We woke up early the next day to a cold dawn drum and prayer ceremony. After that, we had a vegan breakfast and a tour of the compound. We saw the world-renowned Janggyeung Panjeon Depositories, a centuries-old storage facility that housed 80,000 medieval printing woodblocks of the Tripitaka Koreana. The Tripitaka is a priceless national treasure that has been proclaimed as a UNESCO World Heritage.
Finally, to Seoul. And what would a trip to Seoul be without exploring Gyeongbokgung Castle? Gyeongbokgung was built in the 1300s for the royalty of the newly-founded Joseon Dynasty. With the Bugaksan mountain as a backdrop, the picturesque Palace retains an auspicious place at the heart of the city.
We tried more Korean cuisine at the Insadong, took a quick look-see of the Seoul Flea Market where Wit got some chimes, brass Buddhas, gardening stuff and farmer’s tools.
We had quite a scare when Aly left her wallet at the Hana Bank after more currency exchange, but found out there was no cause to worry. The friendly teller had the wallet for safe-keeping, and after a brief security check, we were back on track. Big thanks to Korean honesty and efficiency.
We had a walking tour of Bukchon Village, where privately-owned hanok – which are traditional Korean houses – have been well preserved. It is a charming community, with its narrow alleys that makes one seem like traveling through olden times.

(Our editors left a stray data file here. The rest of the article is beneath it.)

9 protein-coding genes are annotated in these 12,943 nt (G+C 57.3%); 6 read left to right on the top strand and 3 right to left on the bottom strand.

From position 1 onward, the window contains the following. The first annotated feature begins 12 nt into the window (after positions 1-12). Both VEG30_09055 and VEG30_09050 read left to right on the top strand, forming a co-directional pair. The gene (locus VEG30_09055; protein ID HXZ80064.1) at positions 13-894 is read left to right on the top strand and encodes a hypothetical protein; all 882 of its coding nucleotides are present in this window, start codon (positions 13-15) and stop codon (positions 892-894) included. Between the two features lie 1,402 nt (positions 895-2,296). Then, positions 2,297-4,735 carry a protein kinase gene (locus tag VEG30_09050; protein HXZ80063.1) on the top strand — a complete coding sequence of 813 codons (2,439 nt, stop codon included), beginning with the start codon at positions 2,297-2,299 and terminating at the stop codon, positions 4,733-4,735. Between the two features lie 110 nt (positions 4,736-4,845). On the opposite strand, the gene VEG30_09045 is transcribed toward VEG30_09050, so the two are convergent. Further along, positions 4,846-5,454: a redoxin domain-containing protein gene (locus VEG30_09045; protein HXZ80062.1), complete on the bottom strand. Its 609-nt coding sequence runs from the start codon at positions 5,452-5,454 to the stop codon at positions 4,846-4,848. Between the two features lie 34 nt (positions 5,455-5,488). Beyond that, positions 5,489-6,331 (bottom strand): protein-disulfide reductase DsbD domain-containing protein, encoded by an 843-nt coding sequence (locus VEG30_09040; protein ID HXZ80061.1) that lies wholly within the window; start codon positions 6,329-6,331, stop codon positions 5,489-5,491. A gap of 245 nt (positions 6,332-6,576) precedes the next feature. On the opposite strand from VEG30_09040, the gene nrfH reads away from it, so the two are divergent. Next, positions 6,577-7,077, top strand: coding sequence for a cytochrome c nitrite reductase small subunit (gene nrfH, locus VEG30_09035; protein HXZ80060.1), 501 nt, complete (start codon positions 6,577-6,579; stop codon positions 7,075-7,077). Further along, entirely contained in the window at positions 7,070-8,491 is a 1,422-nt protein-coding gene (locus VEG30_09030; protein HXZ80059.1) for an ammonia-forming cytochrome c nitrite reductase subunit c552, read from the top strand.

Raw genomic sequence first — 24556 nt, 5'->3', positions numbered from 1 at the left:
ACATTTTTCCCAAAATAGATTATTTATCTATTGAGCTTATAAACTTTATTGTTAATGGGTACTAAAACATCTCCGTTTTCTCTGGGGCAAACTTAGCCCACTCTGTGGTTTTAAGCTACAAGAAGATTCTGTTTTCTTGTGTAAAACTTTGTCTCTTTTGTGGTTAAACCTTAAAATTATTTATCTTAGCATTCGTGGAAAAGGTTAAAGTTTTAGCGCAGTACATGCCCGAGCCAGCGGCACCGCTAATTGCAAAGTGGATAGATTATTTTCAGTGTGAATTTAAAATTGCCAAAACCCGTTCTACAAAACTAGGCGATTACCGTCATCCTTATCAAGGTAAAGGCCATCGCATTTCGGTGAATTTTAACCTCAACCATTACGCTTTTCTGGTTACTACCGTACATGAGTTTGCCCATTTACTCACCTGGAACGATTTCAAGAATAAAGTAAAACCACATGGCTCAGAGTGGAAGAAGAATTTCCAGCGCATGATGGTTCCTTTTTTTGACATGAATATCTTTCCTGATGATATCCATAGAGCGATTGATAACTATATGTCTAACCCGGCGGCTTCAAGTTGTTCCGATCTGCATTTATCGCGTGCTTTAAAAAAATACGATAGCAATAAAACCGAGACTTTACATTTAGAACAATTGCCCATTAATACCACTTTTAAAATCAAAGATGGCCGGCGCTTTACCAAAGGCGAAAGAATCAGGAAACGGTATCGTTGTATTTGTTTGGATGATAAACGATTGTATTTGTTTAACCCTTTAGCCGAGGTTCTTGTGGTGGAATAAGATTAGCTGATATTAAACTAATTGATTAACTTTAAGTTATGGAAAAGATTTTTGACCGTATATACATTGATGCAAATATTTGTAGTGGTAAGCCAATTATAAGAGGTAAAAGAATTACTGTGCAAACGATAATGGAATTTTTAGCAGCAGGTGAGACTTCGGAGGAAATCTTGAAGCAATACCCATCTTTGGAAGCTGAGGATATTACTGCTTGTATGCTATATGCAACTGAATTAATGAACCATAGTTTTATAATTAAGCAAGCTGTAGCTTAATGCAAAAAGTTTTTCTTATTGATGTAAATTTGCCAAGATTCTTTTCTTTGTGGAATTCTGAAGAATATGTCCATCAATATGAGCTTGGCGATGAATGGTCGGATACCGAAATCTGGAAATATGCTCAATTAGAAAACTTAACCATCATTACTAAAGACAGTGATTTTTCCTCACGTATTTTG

It amazed me to see that even in the urban jungles of Seoul, there would be scores of Koreans wearing their colorful native costumes. I found this demonstration of nationalism quite refreshing and commendable. The preservation of the Bukchon Village, and the conscious efforts to retain a clear national identity through the propagation of their unique culture and traditions manifests a sense of pride in their people. It is one of the fundamentals that have certainly propelled the nation to its respected position in the international community.
The Namsan tower, or better known as the Seoul tower, is the highest point in the city. Knowing my health condition, Aly had us take the cable car on the way up. At the top, we were treated to a beautiful view of the sunset and the lovely lights of the city. We also took time to explore the Great Wall built centuries ago to guard against marauders and warn the city of any impending danger. We also saw the Roof Terrace, with its thousands of love-locks.
Finally, we gave in to our craving for street food. At Myeongdong, Wit went crazy shopping and eating. We had grilled lobster and shrimps, cabbage pancake burger, ossigi chicken and so on. Wit and Aly also helped themselves on a basket-full of make-up and what-else-was-there, while I fidgeted and prayed for economic deliverance.
The next day, it was time to say our goodbyes and head off for Inchun Airport. It was a miracle how my wife was able to pack all her booty into 2 suitcases! Of course, we also had backpacks and 2 more bags disguised as hand-luggage. With all the souvenirs, the great memories, and a better appreciation and understanding of a warm Korean people, it was time to go home.